VC: ‘We have previously updated you on our restructure programme and the essential changes required to ensure our future financial stability. Over the last few years, our people costs had been rising and unfortunately those cost increases exceeded the growth in our income. This placed the University at a level of annual deficit which, if left unchecked, would have had very serious implications for our future’.


UCU:  The ‘unsustainable’ rise in staffing costs is a consequence of the failure of Management oversight and control of costs over many years, something which Management themselves have admitted.  Management has also admitted that is does not have a sound method for actually measuring the overall costs for particular courses or subject areas.  It is wrong that staff should have to pay for that incompetence with their jobs. The University is in sound financial health – with cash reserves of £100 million – and is planning to spend £50 million on new buildings this year alone. This cannot justify enforced loss of livelihoods.


VC: ‘Our priority has therefore been to restore our people costs to a sustainable level. The ambition was and remains to achieve these significant savings through voluntary means if possible. We have made considerable progress towards this as 253 colleagues have opted to move on from UCLan through voluntary redundancy arrangements and a further 17 have taken up more flexible working arrangements through the new partial voluntary redundancy scheme. These schemes, together with the redeployment process, have been huge contributors towards our future sustainability and again I would like to thank all those who have supported colleagues throughout this process which is now coming to an end. We have worked closely with the trade unions and with those colleagues affected, to ensure they have the support that they need’.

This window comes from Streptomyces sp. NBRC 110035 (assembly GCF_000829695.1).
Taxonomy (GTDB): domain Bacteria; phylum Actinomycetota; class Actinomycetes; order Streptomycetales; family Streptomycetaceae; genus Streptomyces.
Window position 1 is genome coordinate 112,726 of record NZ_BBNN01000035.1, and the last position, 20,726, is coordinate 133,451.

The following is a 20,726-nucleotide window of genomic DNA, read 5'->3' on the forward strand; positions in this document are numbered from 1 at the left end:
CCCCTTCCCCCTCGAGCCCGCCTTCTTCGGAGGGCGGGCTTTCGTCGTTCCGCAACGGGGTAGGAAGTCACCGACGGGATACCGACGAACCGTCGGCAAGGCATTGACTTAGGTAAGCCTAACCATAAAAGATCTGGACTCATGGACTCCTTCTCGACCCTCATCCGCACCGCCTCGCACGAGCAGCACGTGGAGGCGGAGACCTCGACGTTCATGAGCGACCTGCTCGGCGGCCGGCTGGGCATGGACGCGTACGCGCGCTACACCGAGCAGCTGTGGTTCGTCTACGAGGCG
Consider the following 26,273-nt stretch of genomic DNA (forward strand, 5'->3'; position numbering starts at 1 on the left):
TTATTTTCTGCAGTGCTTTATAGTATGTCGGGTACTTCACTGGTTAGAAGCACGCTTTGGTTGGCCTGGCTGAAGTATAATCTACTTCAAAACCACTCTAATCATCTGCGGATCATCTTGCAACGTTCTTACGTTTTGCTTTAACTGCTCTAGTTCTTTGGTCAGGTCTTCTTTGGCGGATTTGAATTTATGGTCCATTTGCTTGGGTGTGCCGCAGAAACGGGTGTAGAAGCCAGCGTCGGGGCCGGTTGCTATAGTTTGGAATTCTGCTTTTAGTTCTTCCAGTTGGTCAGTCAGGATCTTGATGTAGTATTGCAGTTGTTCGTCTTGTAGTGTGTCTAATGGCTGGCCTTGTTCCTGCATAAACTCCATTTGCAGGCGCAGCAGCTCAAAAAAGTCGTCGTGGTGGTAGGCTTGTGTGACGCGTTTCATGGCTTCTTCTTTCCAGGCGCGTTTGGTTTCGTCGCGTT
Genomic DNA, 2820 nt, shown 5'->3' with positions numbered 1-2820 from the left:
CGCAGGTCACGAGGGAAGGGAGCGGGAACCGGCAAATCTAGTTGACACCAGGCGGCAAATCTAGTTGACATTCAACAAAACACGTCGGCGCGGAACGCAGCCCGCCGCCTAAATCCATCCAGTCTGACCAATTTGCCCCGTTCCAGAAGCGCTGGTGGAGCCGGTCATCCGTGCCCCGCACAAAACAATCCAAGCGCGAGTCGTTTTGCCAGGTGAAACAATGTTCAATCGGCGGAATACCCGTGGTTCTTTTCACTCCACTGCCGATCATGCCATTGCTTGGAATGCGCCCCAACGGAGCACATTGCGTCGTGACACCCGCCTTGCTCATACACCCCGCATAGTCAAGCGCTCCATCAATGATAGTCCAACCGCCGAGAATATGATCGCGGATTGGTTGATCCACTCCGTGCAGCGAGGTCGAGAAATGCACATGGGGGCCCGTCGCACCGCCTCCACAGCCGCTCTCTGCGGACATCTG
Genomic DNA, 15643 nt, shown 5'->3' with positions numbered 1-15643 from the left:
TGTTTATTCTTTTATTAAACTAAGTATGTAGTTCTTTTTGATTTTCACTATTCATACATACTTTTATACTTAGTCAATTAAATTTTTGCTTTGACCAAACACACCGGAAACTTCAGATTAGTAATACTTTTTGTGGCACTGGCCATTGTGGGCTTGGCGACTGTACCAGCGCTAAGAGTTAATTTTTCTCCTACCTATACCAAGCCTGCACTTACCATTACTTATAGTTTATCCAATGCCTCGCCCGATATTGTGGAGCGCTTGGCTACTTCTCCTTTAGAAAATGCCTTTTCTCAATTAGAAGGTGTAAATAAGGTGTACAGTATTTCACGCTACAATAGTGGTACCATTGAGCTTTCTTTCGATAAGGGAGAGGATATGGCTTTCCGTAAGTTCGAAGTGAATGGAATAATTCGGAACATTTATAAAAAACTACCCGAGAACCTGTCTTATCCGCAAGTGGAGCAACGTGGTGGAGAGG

UCU: Management has not been proactive in redeploying the skills experience and expertise of ‘at risk’ staff to address areas where there is a shortage of labour in the institution. Whilst many ‘at risk’ colleagues have demonstrated flexibility in this respect, including agreeing changes to their roles, this has not been matched by Management who are in the best position to facilitate proper redeployment that addresses the needs of the University whist safeguarding jobs.